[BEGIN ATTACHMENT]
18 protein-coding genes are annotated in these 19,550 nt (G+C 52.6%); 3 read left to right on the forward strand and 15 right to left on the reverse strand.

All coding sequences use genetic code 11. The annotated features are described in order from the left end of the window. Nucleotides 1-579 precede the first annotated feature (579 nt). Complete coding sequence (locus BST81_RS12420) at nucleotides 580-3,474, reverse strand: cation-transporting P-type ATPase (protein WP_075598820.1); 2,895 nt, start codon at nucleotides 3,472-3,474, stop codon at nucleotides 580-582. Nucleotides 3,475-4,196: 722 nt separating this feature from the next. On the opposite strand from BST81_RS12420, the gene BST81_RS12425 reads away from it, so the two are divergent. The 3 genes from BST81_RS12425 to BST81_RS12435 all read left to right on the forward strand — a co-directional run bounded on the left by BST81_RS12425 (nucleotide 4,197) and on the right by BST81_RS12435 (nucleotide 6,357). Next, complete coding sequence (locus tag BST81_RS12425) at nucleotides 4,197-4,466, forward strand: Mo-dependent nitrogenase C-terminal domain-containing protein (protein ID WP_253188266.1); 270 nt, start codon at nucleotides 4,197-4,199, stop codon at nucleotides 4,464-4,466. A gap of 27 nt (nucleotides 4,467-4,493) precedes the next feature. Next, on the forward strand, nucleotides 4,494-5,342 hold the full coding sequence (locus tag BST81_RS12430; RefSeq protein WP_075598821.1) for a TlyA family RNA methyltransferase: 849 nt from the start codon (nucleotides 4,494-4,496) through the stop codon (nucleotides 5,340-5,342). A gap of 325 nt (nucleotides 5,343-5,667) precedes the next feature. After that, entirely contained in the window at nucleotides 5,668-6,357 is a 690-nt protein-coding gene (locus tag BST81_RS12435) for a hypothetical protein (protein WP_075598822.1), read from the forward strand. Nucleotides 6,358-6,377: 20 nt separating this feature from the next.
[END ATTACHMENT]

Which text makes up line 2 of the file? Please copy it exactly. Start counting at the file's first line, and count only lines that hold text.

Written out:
All coding sequences use genetic code 11. The annotated features are described in order from the left end of the window. Nucleotides 1-579 precede the first annotated feature (579 nt). Complete coding sequence (locus BST81_RS12420) at nucleotides 580-3,474, reverse strand: cation-transporting P-type ATPase (protein WP_075598820.1); 2,895 nt, start codon at nucleotides 3,472-3,474, stop codon at nucleotides 580-582. Nucleotides 3,475-4,196: 722 nt separating this feature from the next. On the opposite strand from BST81_RS12420, the gene BST81_RS12425 reads away from it, so the two are divergent. The 3 genes from BST81_RS12425 to BST81_RS12435 all read left to right on the forward strand — a co-directional run bounded on the left by BST81_RS12425 (nucleotide 4,197) and on the right by BST81_RS12435 (nucleotide 6,357). Next, complete coding sequence (locus tag BST81_RS12425) at nucleotides 4,197-4,466, forward strand: Mo-dependent nitrogenase C-terminal domain-containing protein (protein ID WP_253188266.1); 270 nt, start codon at nucleotides 4,197-4,199, stop codon at nucleotides 4,464-4,466. A gap of 27 nt (nucleotides 4,467-4,493) precedes the next feature. Next, on the forward strand, nucleotides 4,494-5,342 hold the full coding sequence (locus tag BST81_RS12430; RefSeq protein WP_075598821.1) for a TlyA family RNA methyltransferase: 849 nt from the start codon (nucleotides 4,494-4,496) through the stop codon (nucleotides 5,340-5,342). A gap of 325 nt (nucleotides 5,343-5,667) precedes the next feature. After that, entirely contained in the window at nucleotides 5,668-6,357 is a 690-nt protein-coding gene (locus tag BST81_RS12435) for a hypothetical protein (protein WP_075598822.1), read from the forward strand. Nucleotides 6,358-6,377: 20 nt separating this feature from the next.